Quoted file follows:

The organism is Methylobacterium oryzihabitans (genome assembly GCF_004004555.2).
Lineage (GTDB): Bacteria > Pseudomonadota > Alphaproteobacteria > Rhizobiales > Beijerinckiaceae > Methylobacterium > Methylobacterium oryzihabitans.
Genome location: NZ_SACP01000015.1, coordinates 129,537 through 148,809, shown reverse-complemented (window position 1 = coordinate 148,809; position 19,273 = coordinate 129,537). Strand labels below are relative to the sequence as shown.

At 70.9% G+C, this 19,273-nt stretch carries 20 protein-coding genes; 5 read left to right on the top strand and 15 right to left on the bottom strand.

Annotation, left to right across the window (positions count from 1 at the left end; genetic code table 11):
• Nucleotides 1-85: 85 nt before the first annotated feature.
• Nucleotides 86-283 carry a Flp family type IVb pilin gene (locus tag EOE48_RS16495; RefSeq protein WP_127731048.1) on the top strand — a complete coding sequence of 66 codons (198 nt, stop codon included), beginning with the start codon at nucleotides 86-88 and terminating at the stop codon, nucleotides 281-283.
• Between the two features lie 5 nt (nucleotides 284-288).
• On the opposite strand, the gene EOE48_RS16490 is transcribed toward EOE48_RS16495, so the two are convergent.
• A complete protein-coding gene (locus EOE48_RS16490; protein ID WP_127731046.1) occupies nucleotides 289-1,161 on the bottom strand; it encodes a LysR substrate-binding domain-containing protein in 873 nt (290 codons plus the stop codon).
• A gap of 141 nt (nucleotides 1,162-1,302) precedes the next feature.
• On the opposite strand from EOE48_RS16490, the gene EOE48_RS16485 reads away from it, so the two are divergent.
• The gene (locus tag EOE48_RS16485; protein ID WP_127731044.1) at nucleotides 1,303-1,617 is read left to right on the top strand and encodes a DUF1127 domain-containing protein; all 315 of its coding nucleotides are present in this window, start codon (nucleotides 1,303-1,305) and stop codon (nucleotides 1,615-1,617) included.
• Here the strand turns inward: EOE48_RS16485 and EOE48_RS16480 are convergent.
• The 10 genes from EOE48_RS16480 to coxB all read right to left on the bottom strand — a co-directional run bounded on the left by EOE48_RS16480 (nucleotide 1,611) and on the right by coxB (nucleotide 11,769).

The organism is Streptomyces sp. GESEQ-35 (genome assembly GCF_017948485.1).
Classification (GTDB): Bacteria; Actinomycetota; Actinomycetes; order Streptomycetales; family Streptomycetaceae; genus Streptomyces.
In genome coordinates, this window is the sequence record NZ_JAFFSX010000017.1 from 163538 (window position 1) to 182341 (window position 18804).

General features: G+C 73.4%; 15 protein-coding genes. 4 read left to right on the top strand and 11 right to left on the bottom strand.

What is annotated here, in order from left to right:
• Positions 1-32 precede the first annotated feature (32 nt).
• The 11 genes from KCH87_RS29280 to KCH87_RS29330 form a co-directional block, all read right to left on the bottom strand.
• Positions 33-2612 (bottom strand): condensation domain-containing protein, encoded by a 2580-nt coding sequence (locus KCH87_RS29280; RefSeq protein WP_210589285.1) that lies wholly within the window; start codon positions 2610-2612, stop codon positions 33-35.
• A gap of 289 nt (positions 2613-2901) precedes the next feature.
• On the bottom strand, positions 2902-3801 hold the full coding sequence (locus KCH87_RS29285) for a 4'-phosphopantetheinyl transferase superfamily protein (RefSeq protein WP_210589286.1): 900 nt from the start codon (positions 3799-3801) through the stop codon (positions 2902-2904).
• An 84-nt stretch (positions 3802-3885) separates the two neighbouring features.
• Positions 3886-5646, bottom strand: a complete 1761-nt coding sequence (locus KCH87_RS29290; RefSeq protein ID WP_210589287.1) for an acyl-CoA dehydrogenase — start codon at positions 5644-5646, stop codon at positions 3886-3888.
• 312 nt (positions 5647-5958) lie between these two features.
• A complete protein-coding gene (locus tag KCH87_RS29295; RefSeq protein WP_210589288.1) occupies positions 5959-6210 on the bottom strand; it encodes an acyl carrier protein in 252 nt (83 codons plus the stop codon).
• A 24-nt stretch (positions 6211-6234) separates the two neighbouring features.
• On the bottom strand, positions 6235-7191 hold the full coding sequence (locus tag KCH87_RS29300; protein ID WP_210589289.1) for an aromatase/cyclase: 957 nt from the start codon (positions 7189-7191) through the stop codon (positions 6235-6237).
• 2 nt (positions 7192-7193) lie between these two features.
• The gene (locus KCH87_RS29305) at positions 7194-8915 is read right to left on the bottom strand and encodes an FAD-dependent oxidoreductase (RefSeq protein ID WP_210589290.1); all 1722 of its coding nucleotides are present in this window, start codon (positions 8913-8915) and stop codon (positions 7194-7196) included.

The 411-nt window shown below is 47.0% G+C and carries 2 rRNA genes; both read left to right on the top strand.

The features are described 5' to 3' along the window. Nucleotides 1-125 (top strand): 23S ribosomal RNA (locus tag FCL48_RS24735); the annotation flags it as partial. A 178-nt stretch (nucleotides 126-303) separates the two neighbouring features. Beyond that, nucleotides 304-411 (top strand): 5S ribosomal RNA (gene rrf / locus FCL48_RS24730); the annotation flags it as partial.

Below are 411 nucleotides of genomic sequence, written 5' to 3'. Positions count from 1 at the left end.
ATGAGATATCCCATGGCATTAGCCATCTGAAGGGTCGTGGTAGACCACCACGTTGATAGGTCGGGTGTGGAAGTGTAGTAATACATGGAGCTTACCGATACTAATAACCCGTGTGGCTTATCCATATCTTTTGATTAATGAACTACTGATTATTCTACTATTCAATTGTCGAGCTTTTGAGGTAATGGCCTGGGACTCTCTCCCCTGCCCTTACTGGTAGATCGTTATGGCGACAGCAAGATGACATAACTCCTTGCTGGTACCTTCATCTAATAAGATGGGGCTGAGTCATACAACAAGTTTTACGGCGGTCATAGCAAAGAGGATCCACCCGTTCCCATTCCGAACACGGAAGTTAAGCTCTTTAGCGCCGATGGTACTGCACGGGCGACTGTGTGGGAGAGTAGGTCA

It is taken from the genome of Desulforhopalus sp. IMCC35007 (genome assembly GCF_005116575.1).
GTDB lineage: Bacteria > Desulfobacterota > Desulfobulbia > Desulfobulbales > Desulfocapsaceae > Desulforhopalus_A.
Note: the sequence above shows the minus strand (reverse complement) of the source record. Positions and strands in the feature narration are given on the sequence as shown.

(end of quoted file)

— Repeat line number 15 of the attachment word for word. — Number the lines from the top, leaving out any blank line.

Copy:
• The 10 genes from EOE48_RS16480 to coxB all read right to left on the bottom strand — a co-directional run bounded on the left by EOE48_RS16480 (nucleotide 1,611) and on the right by coxB (nucleotide 11,769).